As I’ve talked with more and more people about attractional youth ministry and my own reasons for striving to find a different–better–way of doing ministry with students I’ve realized something. When I say I don’t like attractional youth ministry, or I have misgivings about it, or I’m concerned that it puts the focus on the wrong things what people tend to hear is, “I don’t want fun.”
This is actually furthest from the case. Fun–whatever form that takes–is a vital part of a healthy church, and a healthy youth ministry. Sure, if the only thing we ever do is “fun,” and we never do Bible study, or prayer or service then we’re missing the fullness of things (I should be quick to note that all of those things can and should be “fun,”). The problem isn’t with having fun, the problem is with replacing Jesus and his kingdom with fun.
One of the most successful youth ministries I have ever been a part of spent huge amounts of time being together, hanging out, talking, playing games, walking around town, going to a family’s cabin, playing games, going out to eat, going to movies, and playing games. These kinds of “social” times weren’t merely fun for us, but they allowed us to build trust with one another and enter into shared life–what we might call, community–on a very regular basis. The point of this stuff, however, was not to attract new students to the ministry. The point was for the Body of Christ to live life together.
As I told a student recently, regardless of how they might feel, the last thing their friend wants or needs is more fun. What their friend needs and wants (even if they aren’t at a place to articulate this yet) is something that goes beyond a culture that demands we be concerned with getting ahead. Jesus offers that. We need to stop being embarrassed by the counter-cultural nature of Jesus. At the same time, this isn’t to say that one should never spend time simply hanging out and being together. That is as much a part of enacting Jesus’ mission on earth as studying the Bible, praying or building homes; in our over-stressed and over-worked society, time to simply relax and be together is a vital spiritual practice.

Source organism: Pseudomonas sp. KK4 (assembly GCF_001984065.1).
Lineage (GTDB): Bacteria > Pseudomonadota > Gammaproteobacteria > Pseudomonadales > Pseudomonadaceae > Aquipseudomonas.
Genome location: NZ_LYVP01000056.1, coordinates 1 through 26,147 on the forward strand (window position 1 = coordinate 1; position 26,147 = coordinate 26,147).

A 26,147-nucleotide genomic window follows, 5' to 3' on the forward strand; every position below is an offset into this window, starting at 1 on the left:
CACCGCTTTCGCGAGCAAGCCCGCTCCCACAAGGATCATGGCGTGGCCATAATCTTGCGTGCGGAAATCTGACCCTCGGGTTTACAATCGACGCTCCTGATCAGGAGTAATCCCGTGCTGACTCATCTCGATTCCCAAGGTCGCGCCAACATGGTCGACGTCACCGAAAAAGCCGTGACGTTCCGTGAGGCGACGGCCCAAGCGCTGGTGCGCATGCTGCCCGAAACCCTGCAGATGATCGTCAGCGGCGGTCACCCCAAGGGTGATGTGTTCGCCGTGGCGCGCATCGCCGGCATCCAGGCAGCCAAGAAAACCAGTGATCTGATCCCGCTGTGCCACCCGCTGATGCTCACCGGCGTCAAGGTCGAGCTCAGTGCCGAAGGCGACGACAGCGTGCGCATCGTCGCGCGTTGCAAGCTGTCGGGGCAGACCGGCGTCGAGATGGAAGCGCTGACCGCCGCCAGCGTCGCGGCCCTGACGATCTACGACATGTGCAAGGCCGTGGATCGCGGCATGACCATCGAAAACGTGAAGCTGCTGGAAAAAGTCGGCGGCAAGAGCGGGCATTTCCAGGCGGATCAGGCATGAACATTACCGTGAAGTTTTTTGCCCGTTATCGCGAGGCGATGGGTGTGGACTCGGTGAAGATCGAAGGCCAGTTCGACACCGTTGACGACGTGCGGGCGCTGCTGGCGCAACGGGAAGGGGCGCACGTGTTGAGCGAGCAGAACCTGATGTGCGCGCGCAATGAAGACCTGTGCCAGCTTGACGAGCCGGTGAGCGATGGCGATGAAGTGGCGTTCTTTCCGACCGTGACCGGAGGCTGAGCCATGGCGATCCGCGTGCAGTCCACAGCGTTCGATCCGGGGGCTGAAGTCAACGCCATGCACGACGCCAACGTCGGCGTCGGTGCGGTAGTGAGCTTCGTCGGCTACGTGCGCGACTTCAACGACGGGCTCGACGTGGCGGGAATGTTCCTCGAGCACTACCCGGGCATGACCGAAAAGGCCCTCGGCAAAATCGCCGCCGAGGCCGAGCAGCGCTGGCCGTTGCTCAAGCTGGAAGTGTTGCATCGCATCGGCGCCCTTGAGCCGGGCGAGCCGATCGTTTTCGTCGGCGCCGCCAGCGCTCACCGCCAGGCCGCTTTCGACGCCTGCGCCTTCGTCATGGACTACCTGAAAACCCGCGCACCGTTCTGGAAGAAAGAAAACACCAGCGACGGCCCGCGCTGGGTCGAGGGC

Paul brings up an interesting topic. To be completely honest, I felt a little bit like I was in an episode of Numb3rs–but that isn’t a bad thing–as I was reading his post. You should click on the link above and read Paul’s post too.
Paul makes an fascinating observation that the way we begin our individual programs is often analogous to how we begin and end our program years. This makes me wonder, a little, because we’ve made a small change to our midweek middle school program: we no longer start with a game. Of course, we didn’t do a big kickoff this year either. Maybe there is something to his observation. But what I’d like to spend some time interacting with is the final question Paul poses: what does it mean if we break the pattern and do something different simply to change things up?
I’m a little uncomfortable with the idea of change for the sake of change. Sometimes it’s needed, and I acknowledge that, but at the end of the day I think the changes we make really need to be more purposeful than that. For instance, we noticed in our midweek program that the game, far from allowing our middle school students to get the jitters out, actually tended to get them more wound up. It didn’t set the right tone for our time together, which we wanted to be more about being together and talking. The change came out of a process of asking what we could do to set the tone better.